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Prince Harry and Meghan Markle have been privately advocating for the #stophateforprofit campaign, which includes a boycott of Facebook, according to multiple sources working closely with the couple.

Why it matters: The boycott against Facebook has grown from an industry scuttle to a cultural battle over the way the tech giant moderates content, particularly around hate speech.

Details: Over the past few weeks, the couple has encouraged CEOs around the world to stand in solidarity with a coalition of civil rights groups, like the NAACP, Color of Change and the Anti-Defamation League, which began urging marketers to stop buying ads on Facebook via the Stop Hate for Campaign two weeks ago.

  • The conversations have mostly been about how online platforms have created conditions for hatred, radicalism and violence to grow and spread.
  • Their new nonprofit Archewell, will in part be focused on areas of digital trust and wellbeing, according to source working closely with the couple on building the organization.

The big picture: The pair has made mental health a significant part of their campaign as global influencers over the past few years, as well as social justice.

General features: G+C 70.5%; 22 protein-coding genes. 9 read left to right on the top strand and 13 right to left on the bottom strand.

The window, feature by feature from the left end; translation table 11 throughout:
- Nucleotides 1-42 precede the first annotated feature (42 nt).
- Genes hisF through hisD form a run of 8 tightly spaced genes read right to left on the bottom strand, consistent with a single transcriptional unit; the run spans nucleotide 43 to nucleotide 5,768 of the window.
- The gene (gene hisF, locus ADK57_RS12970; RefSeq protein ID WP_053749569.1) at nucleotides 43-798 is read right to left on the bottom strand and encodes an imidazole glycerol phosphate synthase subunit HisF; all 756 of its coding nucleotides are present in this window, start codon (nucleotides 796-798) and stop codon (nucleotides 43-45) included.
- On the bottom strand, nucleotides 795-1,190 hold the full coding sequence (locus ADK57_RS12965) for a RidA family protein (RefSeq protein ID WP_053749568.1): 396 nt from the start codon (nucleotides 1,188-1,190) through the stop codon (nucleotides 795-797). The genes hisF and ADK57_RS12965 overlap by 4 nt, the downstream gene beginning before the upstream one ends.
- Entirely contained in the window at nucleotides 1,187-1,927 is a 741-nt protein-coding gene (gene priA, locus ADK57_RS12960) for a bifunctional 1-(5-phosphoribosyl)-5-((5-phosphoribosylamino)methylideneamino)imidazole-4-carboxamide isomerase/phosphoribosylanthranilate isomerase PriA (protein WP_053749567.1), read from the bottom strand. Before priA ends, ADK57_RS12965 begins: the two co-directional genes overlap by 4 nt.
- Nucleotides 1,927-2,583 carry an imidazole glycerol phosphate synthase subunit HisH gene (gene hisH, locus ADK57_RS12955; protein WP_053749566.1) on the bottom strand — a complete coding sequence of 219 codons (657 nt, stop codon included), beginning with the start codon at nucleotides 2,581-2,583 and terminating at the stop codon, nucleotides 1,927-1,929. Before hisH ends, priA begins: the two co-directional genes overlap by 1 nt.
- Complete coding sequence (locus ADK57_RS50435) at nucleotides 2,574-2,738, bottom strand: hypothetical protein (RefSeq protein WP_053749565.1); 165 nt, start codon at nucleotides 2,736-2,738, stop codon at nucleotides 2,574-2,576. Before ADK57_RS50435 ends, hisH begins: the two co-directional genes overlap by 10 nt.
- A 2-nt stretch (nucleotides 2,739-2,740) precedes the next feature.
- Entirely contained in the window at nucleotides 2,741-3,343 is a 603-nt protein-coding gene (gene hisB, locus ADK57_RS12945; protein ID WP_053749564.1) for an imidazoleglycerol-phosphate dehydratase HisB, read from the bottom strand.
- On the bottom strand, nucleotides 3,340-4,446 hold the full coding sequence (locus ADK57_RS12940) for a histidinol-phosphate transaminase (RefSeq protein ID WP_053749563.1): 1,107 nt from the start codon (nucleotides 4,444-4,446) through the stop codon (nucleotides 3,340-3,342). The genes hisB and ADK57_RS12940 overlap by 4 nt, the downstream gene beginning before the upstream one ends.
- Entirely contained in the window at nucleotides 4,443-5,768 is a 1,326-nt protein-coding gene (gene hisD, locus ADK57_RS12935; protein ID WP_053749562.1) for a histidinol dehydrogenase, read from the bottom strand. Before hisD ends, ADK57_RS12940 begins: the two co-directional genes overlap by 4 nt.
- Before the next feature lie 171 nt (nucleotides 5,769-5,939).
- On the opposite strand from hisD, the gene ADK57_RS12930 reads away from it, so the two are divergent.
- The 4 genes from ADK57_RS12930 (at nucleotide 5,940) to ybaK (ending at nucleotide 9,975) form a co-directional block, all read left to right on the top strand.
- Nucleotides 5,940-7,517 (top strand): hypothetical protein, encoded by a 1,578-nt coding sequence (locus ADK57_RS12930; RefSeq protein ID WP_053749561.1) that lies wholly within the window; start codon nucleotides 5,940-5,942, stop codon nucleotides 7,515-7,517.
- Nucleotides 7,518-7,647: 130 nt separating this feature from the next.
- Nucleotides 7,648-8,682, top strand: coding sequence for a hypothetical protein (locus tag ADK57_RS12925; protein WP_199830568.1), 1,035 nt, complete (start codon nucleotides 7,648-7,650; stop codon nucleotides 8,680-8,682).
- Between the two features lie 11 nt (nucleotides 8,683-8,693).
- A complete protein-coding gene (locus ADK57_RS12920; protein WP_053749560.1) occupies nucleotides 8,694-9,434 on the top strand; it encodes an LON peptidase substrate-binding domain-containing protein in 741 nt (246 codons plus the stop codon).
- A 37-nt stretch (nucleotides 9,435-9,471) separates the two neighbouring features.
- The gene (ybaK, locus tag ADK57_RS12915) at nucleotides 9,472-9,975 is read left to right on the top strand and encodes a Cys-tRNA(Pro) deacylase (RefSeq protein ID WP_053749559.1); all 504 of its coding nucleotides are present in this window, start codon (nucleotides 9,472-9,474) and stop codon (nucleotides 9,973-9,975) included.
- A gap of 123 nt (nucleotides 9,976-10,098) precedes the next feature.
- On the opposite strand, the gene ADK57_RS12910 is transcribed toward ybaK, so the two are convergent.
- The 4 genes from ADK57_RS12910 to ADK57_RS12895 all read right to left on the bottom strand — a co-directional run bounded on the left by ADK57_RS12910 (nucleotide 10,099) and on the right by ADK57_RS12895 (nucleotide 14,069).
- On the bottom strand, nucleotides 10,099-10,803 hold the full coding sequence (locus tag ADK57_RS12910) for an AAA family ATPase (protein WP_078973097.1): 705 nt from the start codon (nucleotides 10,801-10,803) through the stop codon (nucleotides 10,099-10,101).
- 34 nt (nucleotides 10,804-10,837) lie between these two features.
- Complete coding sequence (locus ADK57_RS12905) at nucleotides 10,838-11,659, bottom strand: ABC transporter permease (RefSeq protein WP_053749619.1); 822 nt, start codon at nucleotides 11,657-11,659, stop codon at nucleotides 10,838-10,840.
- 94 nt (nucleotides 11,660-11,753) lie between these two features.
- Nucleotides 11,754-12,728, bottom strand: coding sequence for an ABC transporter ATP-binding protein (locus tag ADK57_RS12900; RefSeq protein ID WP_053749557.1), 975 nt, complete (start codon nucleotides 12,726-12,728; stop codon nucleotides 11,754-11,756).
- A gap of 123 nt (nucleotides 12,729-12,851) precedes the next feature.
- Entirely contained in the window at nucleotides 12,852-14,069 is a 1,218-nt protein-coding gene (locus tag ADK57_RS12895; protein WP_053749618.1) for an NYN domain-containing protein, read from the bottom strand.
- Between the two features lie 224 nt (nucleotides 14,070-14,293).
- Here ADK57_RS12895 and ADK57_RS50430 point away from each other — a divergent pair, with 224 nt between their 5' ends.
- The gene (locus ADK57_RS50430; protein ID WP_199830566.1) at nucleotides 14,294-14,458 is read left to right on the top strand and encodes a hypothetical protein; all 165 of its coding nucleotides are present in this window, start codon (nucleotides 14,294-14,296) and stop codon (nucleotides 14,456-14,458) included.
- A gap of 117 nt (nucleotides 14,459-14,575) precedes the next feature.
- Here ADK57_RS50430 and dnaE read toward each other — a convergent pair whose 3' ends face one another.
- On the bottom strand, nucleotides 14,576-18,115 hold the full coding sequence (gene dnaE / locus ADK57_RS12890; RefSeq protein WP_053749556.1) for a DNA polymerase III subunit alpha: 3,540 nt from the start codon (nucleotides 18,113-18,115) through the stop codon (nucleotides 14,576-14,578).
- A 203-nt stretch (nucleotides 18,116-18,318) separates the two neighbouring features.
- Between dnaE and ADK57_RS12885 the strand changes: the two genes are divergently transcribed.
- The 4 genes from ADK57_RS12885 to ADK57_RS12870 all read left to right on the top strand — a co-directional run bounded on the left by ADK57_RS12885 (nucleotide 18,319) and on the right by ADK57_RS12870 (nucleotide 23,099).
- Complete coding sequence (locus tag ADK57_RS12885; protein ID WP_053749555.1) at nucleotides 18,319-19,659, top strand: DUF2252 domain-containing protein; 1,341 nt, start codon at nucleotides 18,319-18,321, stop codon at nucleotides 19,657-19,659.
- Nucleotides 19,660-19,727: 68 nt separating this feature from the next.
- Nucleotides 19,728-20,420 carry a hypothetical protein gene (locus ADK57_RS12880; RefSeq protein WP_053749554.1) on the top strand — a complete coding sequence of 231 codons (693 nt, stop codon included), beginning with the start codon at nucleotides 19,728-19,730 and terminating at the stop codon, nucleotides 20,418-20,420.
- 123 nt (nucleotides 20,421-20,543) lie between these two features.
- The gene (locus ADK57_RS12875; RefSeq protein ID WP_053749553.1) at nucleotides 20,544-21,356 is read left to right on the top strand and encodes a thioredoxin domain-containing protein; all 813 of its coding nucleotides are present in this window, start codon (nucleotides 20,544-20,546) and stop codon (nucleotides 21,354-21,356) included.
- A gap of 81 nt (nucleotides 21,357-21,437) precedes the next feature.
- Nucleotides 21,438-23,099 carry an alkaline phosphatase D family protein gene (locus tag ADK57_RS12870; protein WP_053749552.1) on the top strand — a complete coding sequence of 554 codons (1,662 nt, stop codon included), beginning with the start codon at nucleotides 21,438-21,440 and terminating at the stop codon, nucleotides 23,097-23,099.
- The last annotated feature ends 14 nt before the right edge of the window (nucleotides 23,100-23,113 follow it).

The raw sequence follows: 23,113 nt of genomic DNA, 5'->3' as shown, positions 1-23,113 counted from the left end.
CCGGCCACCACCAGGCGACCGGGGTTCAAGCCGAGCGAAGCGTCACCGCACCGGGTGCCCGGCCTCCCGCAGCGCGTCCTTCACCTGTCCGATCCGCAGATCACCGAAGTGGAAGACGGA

• Markle has spoken out in the wake of George Floyd's death to talk about civil justice.
  • She and Prince Harry have been working with leaders pursuing racial and civil justice in the U.S.

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Facebook auditors say it's failing on civil rights

Illustration: Sarah Grillo/Axios

The findings from a new civil rights audit commissioned and released by Facebook show that the tech giant repeatedly failed to address issues of hatred, bigotry and manipulation on its platform.

Why it matters: The report comes as Facebook confronts a growing advertiser boycott and criticism for prioritizing freedom of speech over limiting misinformation and protecting users targeted by hate speech.

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Facebook boycott organizers share details on their Zuckerberg meeting

Facebook is in the midst of the largest ad boycott in its history, with nearly 1,000 brands having stopped paid advertising in July because they feel Facebook hasn't done enough to remove hate speech from its namesake app and Instagram.

Axios Re:Cap spoke with the boycott's four main organizers, who met on Tuesday with CEO Mark Zuckerberg and other top Facebook executives, to learn why they organized the boycott, what they took from the meeting, and what comes next.

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